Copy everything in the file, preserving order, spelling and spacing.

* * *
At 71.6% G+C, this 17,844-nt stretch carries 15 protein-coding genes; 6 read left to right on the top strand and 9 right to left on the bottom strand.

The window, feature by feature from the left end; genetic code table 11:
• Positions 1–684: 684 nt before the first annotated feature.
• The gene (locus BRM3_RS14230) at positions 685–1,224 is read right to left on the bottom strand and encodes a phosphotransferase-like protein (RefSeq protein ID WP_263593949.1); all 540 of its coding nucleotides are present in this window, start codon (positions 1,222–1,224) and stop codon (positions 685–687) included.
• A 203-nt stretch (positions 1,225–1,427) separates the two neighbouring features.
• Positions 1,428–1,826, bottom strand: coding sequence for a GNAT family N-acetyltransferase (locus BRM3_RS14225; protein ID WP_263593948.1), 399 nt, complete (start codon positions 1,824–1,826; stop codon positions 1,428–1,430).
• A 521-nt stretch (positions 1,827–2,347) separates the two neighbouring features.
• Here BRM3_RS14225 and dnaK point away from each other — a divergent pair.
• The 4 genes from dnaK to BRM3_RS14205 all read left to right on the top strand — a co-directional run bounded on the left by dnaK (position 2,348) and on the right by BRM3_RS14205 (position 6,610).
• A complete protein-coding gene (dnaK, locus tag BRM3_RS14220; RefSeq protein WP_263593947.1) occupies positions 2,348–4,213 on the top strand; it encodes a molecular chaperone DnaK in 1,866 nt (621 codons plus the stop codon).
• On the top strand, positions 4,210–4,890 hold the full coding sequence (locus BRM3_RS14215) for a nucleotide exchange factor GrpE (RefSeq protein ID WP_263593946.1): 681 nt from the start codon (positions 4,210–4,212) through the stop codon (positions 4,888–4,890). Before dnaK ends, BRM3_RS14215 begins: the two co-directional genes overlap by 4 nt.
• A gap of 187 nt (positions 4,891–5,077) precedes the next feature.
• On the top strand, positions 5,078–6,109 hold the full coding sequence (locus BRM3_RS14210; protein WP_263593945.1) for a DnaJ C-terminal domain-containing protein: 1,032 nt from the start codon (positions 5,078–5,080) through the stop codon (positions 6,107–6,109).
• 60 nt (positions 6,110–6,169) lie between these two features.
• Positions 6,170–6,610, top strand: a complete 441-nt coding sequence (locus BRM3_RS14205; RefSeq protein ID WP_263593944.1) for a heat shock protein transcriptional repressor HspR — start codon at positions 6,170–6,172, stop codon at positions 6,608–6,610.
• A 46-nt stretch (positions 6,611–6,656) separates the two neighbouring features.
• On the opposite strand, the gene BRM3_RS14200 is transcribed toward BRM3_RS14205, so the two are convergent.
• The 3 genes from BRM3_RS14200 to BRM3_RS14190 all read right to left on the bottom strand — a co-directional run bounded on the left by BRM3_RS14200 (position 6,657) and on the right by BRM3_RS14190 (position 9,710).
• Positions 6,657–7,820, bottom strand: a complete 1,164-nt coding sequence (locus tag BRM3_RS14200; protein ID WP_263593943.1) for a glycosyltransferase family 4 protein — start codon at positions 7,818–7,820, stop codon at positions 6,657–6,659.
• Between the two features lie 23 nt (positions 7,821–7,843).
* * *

At 71.6% G+C, this 17,844-nt stretch carries 15 protein-coding genes; 6 read left to right on the top strand and 9 right to left on the bottom strand.

The window, feature by feature from the left end; genetic code table 11:
• Positions 1–684: 684 nt before the first annotated feature.
• The gene (locus BRM3_RS14230) at positions 685–1,224 is read right to left on the bottom strand and encodes a phosphotransferase-like protein (RefSeq protein ID WP_263593949.1); all 540 of its coding nucleotides are present in this window, start codon (positions 1,222–1,224) and stop codon (positions 685–687) included.
• A 203-nt stretch (positions 1,225–1,427) separates the two neighbouring features.
• Positions 1,428–1,826, bottom strand: coding sequence for a GNAT family N-acetyltransferase (locus BRM3_RS14225; protein ID WP_263593948.1), 399 nt, complete (start codon positions 1,824–1,826; stop codon positions 1,428–1,430).
• A 521-nt stretch (positions 1,827–2,347) separates the two neighbouring features.
• Here BRM3_RS14225 and dnaK point away from each other — a divergent pair.
• The 4 genes from dnaK to BRM3_RS14205 all read left to right on the top strand — a co-directional run bounded on the left by dnaK (position 2,348) and on the right by BRM3_RS14205 (position 6,610).
• A complete protein-coding gene (dnaK, locus tag BRM3_RS14220; RefSeq protein WP_263593947.1) occupies positions 2,348–4,213 on the top strand; it encodes a molecular chaperone DnaK in 1,866 nt (621 codons plus the stop codon).
• On the top strand, positions 4,210–4,890 hold the full coding sequence (locus BRM3_RS14215) for a nucleotide exchange factor GrpE (RefSeq protein ID WP_263593946.1): 681 nt from the start codon (positions 4,210–4,212) through the stop codon (positions 4,888–4,890). Before dnaK ends, BRM3_RS14215 begins: the two co-directional genes overlap by 4 nt.
• A gap of 187 nt (positions 4,891–5,077) precedes the next feature.
• On the top strand, positions 5,078–6,109 hold the full coding sequence (locus BRM3_RS14210; protein WP_263593945.1) for a DnaJ C-terminal domain-containing protein: 1,032 nt from the start codon (positions 5,078–5,080) through the stop codon (positions 6,107–6,109).
• 60 nt (positions 6,110–6,169) lie between these two features.
• Positions 6,170–6,610, top strand: a complete 441-nt coding sequence (locus BRM3_RS14205; RefSeq protein ID WP_263593944.1) for a heat shock protein transcriptional repressor HspR — start codon at positions 6,170–6,172, stop codon at positions 6,608–6,610.
• A 46-nt stretch (positions 6,611–6,656) separates the two neighbouring features.
• On the opposite strand, the gene BRM3_RS14200 is transcribed toward BRM3_RS14205, so the two are convergent.
• The 3 genes from BRM3_RS14200 to BRM3_RS14190 all read right to left on the bottom strand — a co-directional run bounded on the left by BRM3_RS14200 (position 6,657) and on the right by BRM3_RS14190 (position 9,710).
• Positions 6,657–7,820, bottom strand: a complete 1,164-nt coding sequence (locus tag BRM3_RS14200; protein ID WP_263593943.1) for a glycosyltransferase family 4 protein — start codon at positions 7,818–7,820, stop codon at positions 6,657–6,659.
• Between the two features lie 23 nt (positions 7,821–7,843).